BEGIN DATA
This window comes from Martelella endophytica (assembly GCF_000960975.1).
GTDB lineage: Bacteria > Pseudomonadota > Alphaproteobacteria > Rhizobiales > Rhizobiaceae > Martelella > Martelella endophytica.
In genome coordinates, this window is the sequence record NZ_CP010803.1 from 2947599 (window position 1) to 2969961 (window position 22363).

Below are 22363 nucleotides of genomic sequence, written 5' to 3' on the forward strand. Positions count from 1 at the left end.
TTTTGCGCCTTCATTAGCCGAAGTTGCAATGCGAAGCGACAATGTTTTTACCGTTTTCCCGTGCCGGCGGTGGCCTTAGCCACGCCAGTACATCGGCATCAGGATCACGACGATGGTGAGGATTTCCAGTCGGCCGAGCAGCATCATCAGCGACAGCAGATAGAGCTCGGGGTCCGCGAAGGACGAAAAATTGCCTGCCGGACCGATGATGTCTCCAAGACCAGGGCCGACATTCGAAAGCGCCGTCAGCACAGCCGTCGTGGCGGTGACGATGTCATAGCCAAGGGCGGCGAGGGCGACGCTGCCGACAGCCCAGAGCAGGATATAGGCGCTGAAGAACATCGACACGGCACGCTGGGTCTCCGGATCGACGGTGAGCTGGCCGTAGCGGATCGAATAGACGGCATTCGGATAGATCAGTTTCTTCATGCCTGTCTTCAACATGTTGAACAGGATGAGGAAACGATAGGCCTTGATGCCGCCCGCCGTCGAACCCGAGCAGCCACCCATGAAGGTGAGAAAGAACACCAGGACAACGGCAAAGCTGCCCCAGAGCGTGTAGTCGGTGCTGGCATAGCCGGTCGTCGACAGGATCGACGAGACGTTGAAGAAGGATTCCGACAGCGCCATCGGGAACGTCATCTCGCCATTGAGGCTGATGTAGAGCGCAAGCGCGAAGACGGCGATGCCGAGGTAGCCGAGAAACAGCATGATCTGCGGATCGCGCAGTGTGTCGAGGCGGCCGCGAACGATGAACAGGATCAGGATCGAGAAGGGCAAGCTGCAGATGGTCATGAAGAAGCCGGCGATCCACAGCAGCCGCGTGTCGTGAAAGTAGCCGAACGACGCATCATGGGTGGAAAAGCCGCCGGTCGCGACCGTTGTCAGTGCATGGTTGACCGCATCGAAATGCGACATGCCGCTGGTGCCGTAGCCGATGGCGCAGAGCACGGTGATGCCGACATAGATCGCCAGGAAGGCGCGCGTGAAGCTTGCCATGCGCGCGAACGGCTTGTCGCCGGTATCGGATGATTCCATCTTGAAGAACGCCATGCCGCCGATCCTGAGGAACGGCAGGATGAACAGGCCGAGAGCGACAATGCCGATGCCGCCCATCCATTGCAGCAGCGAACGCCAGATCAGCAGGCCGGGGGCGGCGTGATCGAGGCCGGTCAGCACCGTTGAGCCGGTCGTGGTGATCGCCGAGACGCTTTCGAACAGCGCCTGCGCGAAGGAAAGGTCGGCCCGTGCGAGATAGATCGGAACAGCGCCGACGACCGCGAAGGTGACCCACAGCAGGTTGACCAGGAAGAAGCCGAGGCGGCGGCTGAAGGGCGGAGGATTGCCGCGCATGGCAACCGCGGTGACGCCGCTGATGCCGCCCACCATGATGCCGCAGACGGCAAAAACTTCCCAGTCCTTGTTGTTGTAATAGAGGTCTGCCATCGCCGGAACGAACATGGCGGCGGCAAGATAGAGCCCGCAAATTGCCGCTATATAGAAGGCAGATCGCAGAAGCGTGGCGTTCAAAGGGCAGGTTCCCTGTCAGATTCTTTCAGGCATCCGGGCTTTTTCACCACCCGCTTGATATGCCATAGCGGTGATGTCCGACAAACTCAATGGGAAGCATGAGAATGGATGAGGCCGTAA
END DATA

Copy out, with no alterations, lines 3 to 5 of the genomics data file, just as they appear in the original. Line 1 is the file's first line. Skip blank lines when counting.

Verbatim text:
In genome coordinates, this window is the sequence record NZ_CP010803.1 from 2947599 (window position 1) to 2969961 (window position 22363).

Below are 22363 nucleotides of genomic sequence, written 5' to 3' on the forward strand. Positions count from 1 at the left end.
TTTTGCGCCTTCATTAGCCGAAGTTGCAATGCGAAGCGACAATGTTTTTACCGTTTTCCCGTGCCGGCGGTGGCCTTAGCCACGCCAGTACATCGGCATCAGGATCACGACGATGGTGAGGATTTCCAGTCGGCCGAGCAGCATCATCAGCGACAGCAGATAGAGCTCGGGGTCCGCGAAGGACGAAAAATTGCCTGCCGGACCGATGATGTCTCCAAGACCAGGGCCGACATTCGAAAGCGCCGTCAGCACAGCCGTCGTGGCGGTGACGATGTCATAGCCAAGGGCGGCGAGGGCGACGCTGCCGACAGCCCAGAGCAGGATATAGGCGCTGAAGAACATCGACACGGCACGCTGGGTCTCCGGATCGACGGTGAGCTGGCCGTAGCGGATCGAATAGACGGCATTCGGATAGATCAGTTTCTTCATGCCTGTCTTCAACATGTTGAACAGGATGAGGAAACGATAGGCCTTGATGCCGCCCGCCGTCGAACCCGAGCAGCCACCCATGAAGGTGAGAAAGAACACCAGGACAACGGCAAAGCTGCCCCAGAGCGTGTAGTCGGTGCTGGCATAGCCGGTCGTCGACAGGATCGACGAGACGTTGAAGAAGGATTCCGACAGCGCCATCGGGAACGTCATCTCGCCATTGAGGCTGATGTAGAGCGCAAGCGCGAAGACGGCGATGCCGAGGTAGCCGAGAAACAGCATGATCTGCGGATCGCGCAGTGTGTCGAGGCGGCCGCGAACGATGAACAGGATCAGGATCGAGAAGGGCAAGCTGCAGATGGTCATGAAGAAGCCGGCGATCCACAGCAGCCGCGTGTCGTGAAAGTAGCCGAACGACGCATCATGGGTGGAAAAGCCGCCGGTCGCGACCGTTGTCAGTGCATGGTTGACCGCATCGAAATGCGACATGCCGCTGGTGCCGTAGCCGATGGCGCAGAGCACGGTGATGCCGACATAGATCGCCAGGAAGGCGCGCGTGAAGCTTGCCATGCGCGCGAACGGCTTGTCGCCGGTATCGGATGATTCCATCTTGAAGAACGCCATGCCGCCGATCCTGAGGAACGGCAGGATGAACAGGCCGAGAGCGACAATGCCGATGCCGCCCATCCATTGCAGCAGCGAACGCCAGATCAGCAGGCCGGGGGCGGCGTGATCGAGGCCGGTCAGCACCGTTGAGCCGGTCGTGGTGATCGCCGAGACGCTTTCGAACAGCGCCTGCGCGAAGGAAAGGTCGGCCCGTGCGAGATAGATCGGAACAGCGCCGACGACCGCGAAGGTGACCCACAGCAGGTTGACCAGGAAGAAGCCGAGGCGGCGGCTGAAGGGCGGAGGATTGCCGCGCATGGCAACCGCGGTGACGCCGCTGATGCCGCCCACCATGATGCCGCAGACGGCAAAAACTTCCCAGTCCTTGTTGTTGTAATAGAGGTCTGCCATCGCCGGAACGAACATGGCGGCGGCAAGATAGAGCCCGCAAATTGCCGCTATATAGAAGGCAGATCGCAGAAGCGTGGCGTTCAAAGGGCAGGTTCCCTGTCAGATTCTTTCAGGCATCCGGGCTTTTTCACCACCCGCTTGATATGCCATAGCGGTGATGTCCGACAAACTCAATGGGAAGCATGAGAATGGATGAGGCCGTAA